Gibraltar Governor Richard Kane [formerly O’Cahan], (1662-1736), army officer, was born Richard O’Cahan at Duneane, co. Antrim, Ireland, on 20 December 1662, the only son of Thomas O’Cahan the younger (1600-1665), landowner, and his wife, Margaret (1630-1693), daughter of James Dobbin and his wife, Mary. On reaching his majority he was advised to adopt the surname of Kane.
Kane entered the Royal regiment of Ireland about 1689; he was with the regiment at the battles of the Boyne, Athlone, and Aughrim, and the siege of Limerick, and afterwards on board the fleet and in Flanders. He was wounded as a captain in Lord Cutts’s desperate assault on the castle of Namur on 1 September 1695, on which occasion the regiment won the Nassau lion badge and motto, the oldest in the British armed forces. He served under Marlborough in the campaigns of the War of the Spanish Succession; as a major he was wounded at Blenheim, and commanded the regiment as lieutenant-colonel at Malplaquet. In 1710 he was appointed colonel of a regiment of Irish foot which had been raised by Lieutenant-General George Macartney. He formed part of the Canadian expedition in 1711, under Brigadier-General John Hill.
The regiment was disbanded in 1712, when Kane was appointed lieutenant-governor of Minorca (ceded to Britain under the treaty of Utrecht). He was very active in dealing with the complaints made against him by the Minorcan clergy, incited by the bishop of Majorca. Kane’s proposal-a bishopric of Minorca, independent of Majorca-did not materialize. Memorials from the clergy are included in his own correspondence at the time of the dispute. Full particulars of the dispute are to be found in a pamphlet published in London in 1720 entitled A vindication of Colonel Kane, lieutenant-governor of Minorca, against the late complaints made by the inhabitants of that island. He was appointed acting commander-in-chief, Gibraltar, during disputes with Spain in 1720-21 and again in 1725-7. He became colonel of the 9th (Norfolk) foot on the death of Colonel Otway in 1725. He was relieved in Gibraltar by General Jasper Clayton, before the siege of 1727, when he returned to Minorca.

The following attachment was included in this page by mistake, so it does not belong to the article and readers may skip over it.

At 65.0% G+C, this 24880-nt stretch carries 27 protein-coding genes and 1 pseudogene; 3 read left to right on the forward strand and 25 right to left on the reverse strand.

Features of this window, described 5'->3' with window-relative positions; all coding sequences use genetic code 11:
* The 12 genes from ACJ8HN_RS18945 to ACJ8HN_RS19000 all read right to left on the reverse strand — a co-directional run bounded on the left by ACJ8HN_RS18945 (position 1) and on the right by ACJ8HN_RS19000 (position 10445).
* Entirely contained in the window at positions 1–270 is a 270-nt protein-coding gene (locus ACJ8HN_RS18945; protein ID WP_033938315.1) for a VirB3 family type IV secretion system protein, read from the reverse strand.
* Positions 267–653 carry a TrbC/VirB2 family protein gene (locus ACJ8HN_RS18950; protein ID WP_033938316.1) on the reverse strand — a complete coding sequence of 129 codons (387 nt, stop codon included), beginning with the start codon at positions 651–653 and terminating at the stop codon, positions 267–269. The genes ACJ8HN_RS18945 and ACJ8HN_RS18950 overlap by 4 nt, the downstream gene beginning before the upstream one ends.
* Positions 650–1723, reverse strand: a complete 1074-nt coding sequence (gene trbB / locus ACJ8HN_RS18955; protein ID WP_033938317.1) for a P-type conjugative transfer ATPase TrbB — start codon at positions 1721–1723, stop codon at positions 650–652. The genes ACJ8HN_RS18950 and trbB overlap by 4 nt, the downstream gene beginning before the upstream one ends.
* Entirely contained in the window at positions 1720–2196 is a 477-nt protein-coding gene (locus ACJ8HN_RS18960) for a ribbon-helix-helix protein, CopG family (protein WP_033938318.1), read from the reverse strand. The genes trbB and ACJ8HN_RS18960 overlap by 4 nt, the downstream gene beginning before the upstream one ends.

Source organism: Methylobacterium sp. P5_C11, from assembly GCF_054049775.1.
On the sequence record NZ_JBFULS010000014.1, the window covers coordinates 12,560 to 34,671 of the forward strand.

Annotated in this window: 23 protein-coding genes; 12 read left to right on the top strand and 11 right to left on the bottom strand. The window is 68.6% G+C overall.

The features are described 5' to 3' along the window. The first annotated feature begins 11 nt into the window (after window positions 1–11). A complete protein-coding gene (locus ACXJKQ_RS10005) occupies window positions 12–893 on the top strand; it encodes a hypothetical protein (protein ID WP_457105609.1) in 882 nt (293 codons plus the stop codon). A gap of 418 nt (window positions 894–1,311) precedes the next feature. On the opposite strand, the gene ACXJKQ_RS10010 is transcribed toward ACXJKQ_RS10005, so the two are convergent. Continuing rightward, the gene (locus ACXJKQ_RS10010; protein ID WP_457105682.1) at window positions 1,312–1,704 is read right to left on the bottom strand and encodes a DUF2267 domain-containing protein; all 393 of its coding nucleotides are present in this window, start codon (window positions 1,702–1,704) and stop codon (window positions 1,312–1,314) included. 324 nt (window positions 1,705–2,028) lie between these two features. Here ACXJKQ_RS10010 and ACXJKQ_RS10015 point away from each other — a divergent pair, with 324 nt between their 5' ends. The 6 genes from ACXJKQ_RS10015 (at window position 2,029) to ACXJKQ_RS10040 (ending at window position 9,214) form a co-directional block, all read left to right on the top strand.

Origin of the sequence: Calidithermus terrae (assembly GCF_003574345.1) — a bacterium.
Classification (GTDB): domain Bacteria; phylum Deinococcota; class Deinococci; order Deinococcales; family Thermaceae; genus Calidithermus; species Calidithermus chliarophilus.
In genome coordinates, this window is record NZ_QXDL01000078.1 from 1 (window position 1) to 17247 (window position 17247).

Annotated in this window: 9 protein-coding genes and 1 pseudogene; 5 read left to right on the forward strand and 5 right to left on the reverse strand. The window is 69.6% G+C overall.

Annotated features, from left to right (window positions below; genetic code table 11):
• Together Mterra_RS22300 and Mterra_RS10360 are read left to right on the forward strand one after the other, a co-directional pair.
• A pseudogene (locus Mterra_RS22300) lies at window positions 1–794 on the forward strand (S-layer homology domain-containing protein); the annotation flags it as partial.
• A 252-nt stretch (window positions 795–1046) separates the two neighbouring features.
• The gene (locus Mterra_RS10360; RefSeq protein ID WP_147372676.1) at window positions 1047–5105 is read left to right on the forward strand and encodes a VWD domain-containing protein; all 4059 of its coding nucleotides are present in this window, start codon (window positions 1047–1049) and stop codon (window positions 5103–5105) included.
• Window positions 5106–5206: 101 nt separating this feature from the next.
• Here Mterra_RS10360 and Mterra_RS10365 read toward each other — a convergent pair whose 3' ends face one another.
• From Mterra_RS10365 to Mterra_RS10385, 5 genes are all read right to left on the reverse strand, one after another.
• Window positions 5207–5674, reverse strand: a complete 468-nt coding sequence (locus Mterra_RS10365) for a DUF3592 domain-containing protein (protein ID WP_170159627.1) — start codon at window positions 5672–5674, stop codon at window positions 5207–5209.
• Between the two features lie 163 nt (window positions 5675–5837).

Among Kane’s achievements as lieutenant-governor of Minorca were proposals for a constitution (Tyrawley MSS) and reforms in the administration of justice, although these were not implemented until 1754. He also transferred the capital from Ciudadela to Mahon, constructed a highway between the forts of those towns, and imported new breeds of cattle and clover as their fodder. In 1714-17 and again in 1732 he was concerned with the problem of the reception of a Spanish consul in the island. In 1733 he was appointed governor of Minorca and in 1735 was promoted to the rank of brigadier-general.
Kane died a bachelor at Mahon on 31 December 1736 and was buried in the chapel of the castle of San Felipe, Minorca, on 3 January 1737. A monument with bust was erected to his memory in Westminster Abbey. Kane was an accomplished soldier. He wrote Narrative of All the Campaigns of King William and the Duke of Marlborough, which was autobiographical up until his arrival in Minorca, and A New System of Military Discipline for Foot on Action, both of which were first published in 1741. General James Wolfe, writing in 1751, expressed a high opinion of these works, and their value was fully recognized by the United Services Journal for October 1836 (p. 172). However, it is on his governance of Minorca during a period of almost 25 years that his place in history depends. He was a colonial governor truly devoted to the people he administered.
Sources will of Richard Kane, governor of Minorca, 29 May 1735, TNA: PRO, PROB 10/1848 [registered copy, PROB 11/683, sig. 111; sentence, PROB 11/698, sig. 224] + G. Hill, An historical account of the MacDonnells of Antrim (1873) + B. Laurie, The life of Richard Kane (1994) + B. Laurie, Richard Kane y Menorca en la Historia de Europa (1996) + R. Kane, Narrative of all the campaigns of King William and the duke of Marlborough (1741) + R. Kane, A new system of military discipline (1741) + R. Cannon, ed., Historical record of the eighteenth, or the royal Irish regiment of foot (1848) + R. Cannon, ed., Historical record of the ninth, or the east Norfolk regiment of foot (1848) + W. Kingsford, The history of Canada, 10 vols. (1888-98) + BL, Egerton MSS 2171-2174 + BL, Add. MSS 32766, 32779 + R. Wright, The life of Major-General James Wolfe (1864) + J. A. Houlding, Fit for service: the training of the British army, 1715-1795 (1981) + D. Chandler, Marlborough as military commander (1973) + M. Mata, Menorca Britanica (1997) + J. Armstrong, History of Menorca (1756) + Colonel Pinfold, letter to the duke of Newcastle, TNA: PRO, WO 1/294, fol. 345 + BL, Tyrawley MSS, Add. MSS Harlem no. 35; Tyrawley 23638, item 3, p. 154
Archives BL, account of campaigns and method of discipline for a regiment of foot, Add. MS 41141 | Archivos de Mahon de Ciudadela, MSS + Archivos Diocesanos de Ciudadela, Minorca, MSS + Archivos Municipales de Ciudadela, Minorca, MSS
Likenesses J. M. Rysbrack, bust, 1736, Westminster Abbey